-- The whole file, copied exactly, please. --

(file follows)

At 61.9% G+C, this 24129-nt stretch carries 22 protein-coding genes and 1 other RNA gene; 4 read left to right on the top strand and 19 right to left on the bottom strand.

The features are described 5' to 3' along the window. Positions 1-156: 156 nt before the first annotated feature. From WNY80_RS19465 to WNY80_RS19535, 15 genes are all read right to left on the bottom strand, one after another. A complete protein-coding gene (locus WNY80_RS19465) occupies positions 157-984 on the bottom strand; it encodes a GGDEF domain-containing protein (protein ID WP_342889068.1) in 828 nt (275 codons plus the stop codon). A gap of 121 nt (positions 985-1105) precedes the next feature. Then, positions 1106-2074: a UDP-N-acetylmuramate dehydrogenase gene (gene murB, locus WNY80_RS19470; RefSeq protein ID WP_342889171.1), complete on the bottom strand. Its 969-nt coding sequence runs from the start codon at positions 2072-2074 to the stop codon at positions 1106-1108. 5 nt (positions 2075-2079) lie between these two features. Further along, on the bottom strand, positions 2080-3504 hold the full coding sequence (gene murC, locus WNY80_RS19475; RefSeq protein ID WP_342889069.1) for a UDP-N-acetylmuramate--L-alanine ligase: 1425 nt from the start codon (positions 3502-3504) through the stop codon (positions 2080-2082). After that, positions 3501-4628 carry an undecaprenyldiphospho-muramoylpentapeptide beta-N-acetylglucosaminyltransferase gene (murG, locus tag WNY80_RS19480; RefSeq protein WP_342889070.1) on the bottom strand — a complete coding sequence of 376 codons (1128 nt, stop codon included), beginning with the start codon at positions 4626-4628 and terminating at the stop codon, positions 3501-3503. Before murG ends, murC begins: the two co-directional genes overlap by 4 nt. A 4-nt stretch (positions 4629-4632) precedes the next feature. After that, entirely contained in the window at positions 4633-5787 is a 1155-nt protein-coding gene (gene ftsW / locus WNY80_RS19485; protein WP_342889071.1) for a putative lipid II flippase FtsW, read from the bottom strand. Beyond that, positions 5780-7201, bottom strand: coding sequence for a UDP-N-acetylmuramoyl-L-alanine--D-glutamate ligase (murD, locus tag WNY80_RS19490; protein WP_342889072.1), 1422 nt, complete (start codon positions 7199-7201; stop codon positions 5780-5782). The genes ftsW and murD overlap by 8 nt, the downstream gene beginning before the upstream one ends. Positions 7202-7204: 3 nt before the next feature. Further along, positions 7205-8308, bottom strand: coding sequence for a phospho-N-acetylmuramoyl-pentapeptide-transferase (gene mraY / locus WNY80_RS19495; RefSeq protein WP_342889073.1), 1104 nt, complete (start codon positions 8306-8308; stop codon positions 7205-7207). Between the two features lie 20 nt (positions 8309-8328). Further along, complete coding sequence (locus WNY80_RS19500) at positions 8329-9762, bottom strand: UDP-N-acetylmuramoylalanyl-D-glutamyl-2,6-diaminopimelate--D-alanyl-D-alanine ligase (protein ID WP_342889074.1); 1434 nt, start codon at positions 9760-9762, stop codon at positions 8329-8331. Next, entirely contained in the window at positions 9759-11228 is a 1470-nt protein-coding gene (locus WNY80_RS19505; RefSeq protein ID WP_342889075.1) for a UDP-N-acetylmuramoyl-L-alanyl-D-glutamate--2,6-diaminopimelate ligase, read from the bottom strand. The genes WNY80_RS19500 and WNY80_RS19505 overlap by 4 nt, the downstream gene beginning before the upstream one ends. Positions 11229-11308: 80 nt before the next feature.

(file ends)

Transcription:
At 61.9% G+C, this 24129-nt stretch carries 22 protein-coding genes and 1 other RNA gene; 4 read left to right on the top strand and 19 right to left on the bottom strand.

The features are described 5' to 3' along the window. Positions 1-156: 156 nt before the first annotated feature. From WNY80_RS19465 to WNY80_RS19535, 15 genes are all read right to left on the bottom strand, one after another. A complete protein-coding gene (locus WNY80_RS19465) occupies positions 157-984 on the bottom strand; it encodes a GGDEF domain-containing protein (protein ID WP_342889068.1) in 828 nt (275 codons plus the stop codon). A gap of 121 nt (positions 985-1105) precedes the next feature. Then, positions 1106-2074: a UDP-N-acetylmuramate dehydrogenase gene (gene murB, locus WNY80_RS19470; RefSeq protein ID WP_342889171.1), complete on the bottom strand. Its 969-nt coding sequence runs from the start codon at positions 2072-2074 to the stop codon at positions 1106-1108. 5 nt (positions 2075-2079) lie between these two features. Further along, on the bottom strand, positions 2080-3504 hold the full coding sequence (gene murC, locus WNY80_RS19475; RefSeq protein ID WP_342889069.1) for a UDP-N-acetylmuramate--L-alanine ligase: 1425 nt from the start codon (positions 3502-3504) through the stop codon (positions 2080-2082). After that, positions 3501-4628 carry an undecaprenyldiphospho-muramoylpentapeptide beta-N-acetylglucosaminyltransferase gene (murG, locus tag WNY80_RS19480; RefSeq protein WP_342889070.1) on the bottom strand — a complete coding sequence of 376 codons (1128 nt, stop codon included), beginning with the start codon at positions 4626-4628 and terminating at the stop codon, positions 3501-3503. Before murG ends, murC begins: the two co-directional genes overlap by 4 nt. A 4-nt stretch (positions 4629-4632) precedes the next feature. After that, entirely contained in the window at positions 4633-5787 is a 1155-nt protein-coding gene (gene ftsW / locus WNY80_RS19485; protein WP_342889071.1) for a putative lipid II flippase FtsW, read from the bottom strand. Beyond that, positions 5780-7201, bottom strand: coding sequence for a UDP-N-acetylmuramoyl-L-alanine--D-glutamate ligase (murD, locus tag WNY80_RS19490; protein WP_342889072.1), 1422 nt, complete (start codon positions 7199-7201; stop codon positions 5780-5782). The genes ftsW and murD overlap by 8 nt, the downstream gene beginning before the upstream one ends. Positions 7202-7204: 3 nt before the next feature. Further along, positions 7205-8308, bottom strand: coding sequence for a phospho-N-acetylmuramoyl-pentapeptide-transferase (gene mraY / locus WNY80_RS19495; RefSeq protein WP_342889073.1), 1104 nt, complete (start codon positions 8306-8308; stop codon positions 7205-7207). Between the two features lie 20 nt (positions 8309-8328). Further along, complete coding sequence (locus WNY80_RS19500) at positions 8329-9762, bottom strand: UDP-N-acetylmuramoylalanyl-D-glutamyl-2,6-diaminopimelate--D-alanyl-D-alanine ligase (protein ID WP_342889074.1); 1434 nt, start codon at positions 9760-9762, stop codon at positions 8329-8331. Next, entirely contained in the window at positions 9759-11228 is a 1470-nt protein-coding gene (locus WNY80_RS19505; RefSeq protein ID WP_342889075.1) for a UDP-N-acetylmuramoyl-L-alanyl-D-glutamate--2,6-diaminopimelate ligase, read from the bottom strand. The genes WNY80_RS19500 and WNY80_RS19505 overlap by 4 nt, the downstream gene beginning before the upstream one ends. Positions 11229-11308: 80 nt before the next feature.